Improving Your English

Water idioms: Expressions about water to use every day

“Water water everywhere, not a drop to drink” is an excerpt from The Rime of the Ancient Mariner (1934). It just goes to show how water inspires creative writing. Here, you’ll see how water features in some of the best-known English idioms too. This list of water idioms ranges from hot water expressions to ways of describing the weather.

We’ve covered popular phrases like water under the bridge and in hot water, as well as plenty of lesser-known idioms to help expand your vocabulary. All feature full definitions and example sentences.

So, get your umbrella ready, and let’s get started.

Water idioms

A tall glass of water

Who would have thought a tall glass of water would end up on this water idioms list?! When used in a normal sentence, of course, it’s just referring to water in a glass. As an idiom, it’s used to call someone attractive and irresistible; normally a good-looking, slender, tall person.

“That man is like a tall glass of water.”

Blood is thicker than water

This very popular saying is actually more of a proverb. Blood is thicker than water highlights the idea that loyalty and family bonds are the strongest and should be prioritized over any other relationships.

“When you’re making this decision, just remember that blood is thicker than water.”

This saying is one of many family idioms you may hear.

Come in, the water’s fine

When you’re swimming and invite your friends to come on in, the water’s fine, you’re simply inviting them to swim with you. As a water idiom, though, it’s a way of welcoming someone to a situation or place where they may feel shy or uncomfortable.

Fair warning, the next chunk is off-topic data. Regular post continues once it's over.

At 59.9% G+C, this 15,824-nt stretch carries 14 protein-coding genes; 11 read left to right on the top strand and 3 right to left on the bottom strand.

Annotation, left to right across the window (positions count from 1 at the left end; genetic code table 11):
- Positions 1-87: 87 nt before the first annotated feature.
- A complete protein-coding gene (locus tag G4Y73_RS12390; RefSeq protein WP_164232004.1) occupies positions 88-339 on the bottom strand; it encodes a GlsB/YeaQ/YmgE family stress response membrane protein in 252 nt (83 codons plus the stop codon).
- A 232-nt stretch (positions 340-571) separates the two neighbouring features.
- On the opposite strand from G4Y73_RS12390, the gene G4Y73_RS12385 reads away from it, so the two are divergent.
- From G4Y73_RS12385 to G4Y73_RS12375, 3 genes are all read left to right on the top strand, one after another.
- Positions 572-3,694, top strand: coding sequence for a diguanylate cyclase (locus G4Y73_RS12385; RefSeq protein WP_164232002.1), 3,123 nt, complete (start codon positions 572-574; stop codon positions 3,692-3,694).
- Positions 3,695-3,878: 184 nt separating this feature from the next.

“I’m so glad you came to my party. Come in, the water’s fine. I’ll introduce you to some new people.”

Come hell or high water

If you want to really exaggerate the fact that nothing will stop you, no matter what difficulties may potentially stand in your way, you can say that you will do or achieve that thing come hell or high water.

“Mum said that come hell or high water, she’ll make it to the wedding.”

Discover some more idioms about bad things happening and how to overcome them.

Hold water

Be careful with this water idiom, because it can mean to stop yourself from urinating!

“We’re five minutes away from the next rest stop. You’ll have to hold water until then.”

However, to hold water more commonly means to stand up to scrutiny or appear to be true and verifiable. This phrase is used to describe stories, arguments, reasoning and legal cases, and it’s most often used in negative constructions.

“I don’t think the lawyer’s case holds much water.”
“Let’s check to see if this argument holds water.”
“What you’re saying just doesn’t hold water to me.”

If you can imagine a bucket or other container full of holes, leaking water everywhere, you might be able to better understand the meaning of something holding water (or not!).

Dead in the water

A ship can physically be dead in the water, meaning it is unable to move anywhere, but this expression can also be applied to a situation. It could be anything that has stalled and isn’t moving forward.

“I think the company’s new relocation plan is dead in the water.”

Don’t throw the baby out with the bathwater

This may be one of the most confusing water idioms there is. It should go without saying that you don’t throw the baby out with the bathwater! What it actually means is that you shouldn’t get rid of something of value when disposing of other items that are not wanted.

“Ok, so you burnt some of the dinner, but let’s not throw the baby out with the bathwater. We can save some of it.”

Finding out where these sayings come from is half the fun.

Feel like a fish out of water

A fish in water is at ease. It’s in a completely suitable environment and situation. Now imagine how that fish would feel if removed from water… and that is where this saying comes from.

To feel (or look) like a fish out of water is to feel awkward, panicked or uneasy due to being in an unsuitable or unfamiliar situation.

“Honestly, this new system makes me feel like a fish out of water.”
“Jason looked like a fish out of water at that party last night.”

We have a lot of fishing idioms in English, and many of them are light-hearted and fun to use.

In deep water